I’ve been watching a lot of college football this bowl season. I keep hearing the announcers talk about possession and what the teams are able to accomplish with their possession. Possession is important in football. The announcers used to say that the team with the longest time of possession would win the game. That was before there were prolific offenses like Oregon, Baylor, and Oklahoma State that could score regularly in under a minute.
But back to the point.
Possession. What is it to possess something? And what is the purpose of possessing something?
College football announcers aren’t the only ones talking about possession. The author of 1 Chronicles says that everything belongs to God and we receive it all as a gift form Him to give back for His glory:
11 Yours, O LORD, is the greatness and the power and the glory and the victory and the majesty, for all that is in the heavens and in the earth is yours. Yours is the kingdom, O LORD, and you are exalted as head above all. 12 Both riches and honor come from you, and you rule over all. In your hand are power and might, and in your hand it is to make great and to give strength to all. 13 And now we thank you, our God, and praise your glorious name. 14 “But who am I, and what is my people, that we should be able thus to offer willingly? For all things come from you, and of your own have we given you. 15 For we are strangers before you and sojourners, as all our fathers were. Our days on the earth are like a shadow, and there is no abiding. 16 O LORD our God, all this abundance that we have provided for building you a house for your holy name comes from your hand and is all your own. 17 I know, my God, that you test the heart and have pleasure in uprightness. In the uprightness of my heart I have freely offered all these things, and now I have seen your people, who are present here, offering freely and joyously to you. (1 Chronicles 29:11-17)
A few years ago while I was watching the Outback Bowl between Michigan State and Georgia, the announcer encouraged viewers to go to You Tube and watch a video of a speech that the quarterback from Michigan State, Kirk Cousins, gave at the beginning of the season.
Cousins kept saying what a privilege it is to play college football. And then he said that the danger is that often privilege leads to entitlement. We see this all the time in college sports. Because of all the privilege their talents afford them, college football players think they are entitled to more.
Fortunately Kirk Cousins is different; he realized the the privilege lead not to entitlement, but to responsibility. He has been entitled to many privileges, and therefore has a responsibility to the school he represents with the name on the front of his jersey and the family he represents with the name on the back of his jersey.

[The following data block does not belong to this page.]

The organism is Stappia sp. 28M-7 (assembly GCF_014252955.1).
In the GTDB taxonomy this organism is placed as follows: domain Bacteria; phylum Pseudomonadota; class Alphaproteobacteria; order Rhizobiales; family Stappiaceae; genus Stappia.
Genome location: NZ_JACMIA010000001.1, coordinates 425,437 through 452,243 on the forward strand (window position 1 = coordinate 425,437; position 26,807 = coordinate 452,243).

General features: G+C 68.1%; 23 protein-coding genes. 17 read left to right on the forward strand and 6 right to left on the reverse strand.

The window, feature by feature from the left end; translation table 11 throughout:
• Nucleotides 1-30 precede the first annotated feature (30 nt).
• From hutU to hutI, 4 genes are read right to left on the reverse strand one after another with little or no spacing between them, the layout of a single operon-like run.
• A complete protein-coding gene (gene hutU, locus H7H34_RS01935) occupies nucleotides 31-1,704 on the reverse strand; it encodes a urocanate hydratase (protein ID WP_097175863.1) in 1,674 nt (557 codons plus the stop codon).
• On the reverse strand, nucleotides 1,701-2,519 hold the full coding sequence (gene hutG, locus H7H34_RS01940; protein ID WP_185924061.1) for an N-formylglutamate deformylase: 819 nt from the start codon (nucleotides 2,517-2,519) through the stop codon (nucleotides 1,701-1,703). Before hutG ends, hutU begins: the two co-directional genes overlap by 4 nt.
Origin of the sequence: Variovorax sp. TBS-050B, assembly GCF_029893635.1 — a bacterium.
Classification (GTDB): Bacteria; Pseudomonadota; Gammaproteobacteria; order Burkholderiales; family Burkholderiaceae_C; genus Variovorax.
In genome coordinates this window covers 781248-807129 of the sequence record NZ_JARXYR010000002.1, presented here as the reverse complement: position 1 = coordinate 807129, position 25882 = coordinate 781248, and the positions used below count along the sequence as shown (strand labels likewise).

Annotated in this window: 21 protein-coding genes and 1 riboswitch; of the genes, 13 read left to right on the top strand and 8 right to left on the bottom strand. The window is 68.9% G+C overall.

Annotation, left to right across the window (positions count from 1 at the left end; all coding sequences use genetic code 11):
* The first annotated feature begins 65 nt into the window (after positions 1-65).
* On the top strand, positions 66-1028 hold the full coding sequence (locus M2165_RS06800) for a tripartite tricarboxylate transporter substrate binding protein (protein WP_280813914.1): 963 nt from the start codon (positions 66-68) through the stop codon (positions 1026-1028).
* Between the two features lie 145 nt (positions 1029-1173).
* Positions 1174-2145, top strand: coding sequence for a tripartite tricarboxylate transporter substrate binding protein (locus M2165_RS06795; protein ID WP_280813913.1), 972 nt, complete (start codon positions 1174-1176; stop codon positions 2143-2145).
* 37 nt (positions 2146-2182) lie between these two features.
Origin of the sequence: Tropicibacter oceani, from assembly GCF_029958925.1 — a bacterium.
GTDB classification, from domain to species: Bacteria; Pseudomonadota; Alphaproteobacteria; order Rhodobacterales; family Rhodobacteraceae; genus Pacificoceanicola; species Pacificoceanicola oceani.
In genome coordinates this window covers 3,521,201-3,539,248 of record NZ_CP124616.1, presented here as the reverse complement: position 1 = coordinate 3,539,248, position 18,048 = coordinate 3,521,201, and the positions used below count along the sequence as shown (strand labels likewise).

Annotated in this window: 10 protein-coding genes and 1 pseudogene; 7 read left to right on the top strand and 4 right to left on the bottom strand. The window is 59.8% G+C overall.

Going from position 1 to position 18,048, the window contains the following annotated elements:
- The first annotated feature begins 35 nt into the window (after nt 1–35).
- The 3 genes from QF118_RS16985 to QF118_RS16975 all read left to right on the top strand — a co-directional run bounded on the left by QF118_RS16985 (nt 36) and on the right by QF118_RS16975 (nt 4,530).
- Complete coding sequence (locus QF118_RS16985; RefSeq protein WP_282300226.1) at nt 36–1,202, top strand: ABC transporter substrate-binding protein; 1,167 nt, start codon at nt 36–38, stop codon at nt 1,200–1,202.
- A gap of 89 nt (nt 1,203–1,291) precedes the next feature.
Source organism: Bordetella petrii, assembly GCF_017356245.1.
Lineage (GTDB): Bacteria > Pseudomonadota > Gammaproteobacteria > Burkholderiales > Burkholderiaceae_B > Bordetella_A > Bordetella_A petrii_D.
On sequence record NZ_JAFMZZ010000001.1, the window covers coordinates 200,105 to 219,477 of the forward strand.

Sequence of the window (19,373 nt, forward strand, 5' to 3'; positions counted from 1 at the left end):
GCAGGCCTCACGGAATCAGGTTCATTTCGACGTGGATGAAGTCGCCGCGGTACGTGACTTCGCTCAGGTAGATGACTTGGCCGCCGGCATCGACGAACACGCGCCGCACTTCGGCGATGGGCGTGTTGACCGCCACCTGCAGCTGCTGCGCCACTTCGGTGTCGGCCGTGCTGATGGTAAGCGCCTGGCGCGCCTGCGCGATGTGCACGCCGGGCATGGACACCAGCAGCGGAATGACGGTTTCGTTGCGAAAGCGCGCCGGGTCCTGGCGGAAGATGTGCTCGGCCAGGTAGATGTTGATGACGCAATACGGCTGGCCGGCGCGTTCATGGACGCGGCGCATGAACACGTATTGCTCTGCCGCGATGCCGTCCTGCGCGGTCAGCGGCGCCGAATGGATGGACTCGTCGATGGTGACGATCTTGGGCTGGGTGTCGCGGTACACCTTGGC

The author of 1 Chronicles and Kirk Cousins are saying very similar things. The items we own and the opportunities that we have do not entitle us to special privilege. Instead the ownership and opportunities should lead us to a responsibility to use all we have to honor the One who gave it to us.
So the house I own is not merely to be used as a place to retreat from the real world or to display trinkets from my travels. Instead, it is a place to show hospitality and welcome friends and strangers to do whatever God has called us to do. It could be opening your home or apartment to a small group Bible study, starting a ministry out of your home or apartment, or in my case, becoming a licensed foster parent.
Similarly, my job is not just a place for me to put in my time to earn money so I can do what I want, nor is it a place for me to expect special honor and respect because of how hard I work. Instead it is an opportunity to honor God by using the gifts and talents He has given me for his glory and an opportunity to serve the people I work with and work for. And so when I start to feel like I’m not receiving what I deserve from my workplace, I need to go back and reevaluate my motives. Do I think I deserve special privileges because of the work I’ve done, or do I realize that the gifts and experiences I have been able to have lead to more responsibility not entitlement?
What do you possess?
What privileges do you have?
Do you recognize those privileges and possessions are a gift from God to be used for His Glory? Or are you getting the picture askew and thinking somehow that you earned them and that they are purely for your enjoyment and your glory?
“We have no right to our possessions; they have been entrusted to us for the good of all. Let us then invest with the Lord what he has given us, for we have nothing that does not come from him: we are dependent upon him for our very existence. And we ourselves particularly, who have a special and a greater debt, since God not only created us but purchased us as well; what can we regard as our own when we do not possess even ourselves?” — Paulinus of Nola, Fifth century monk and bishop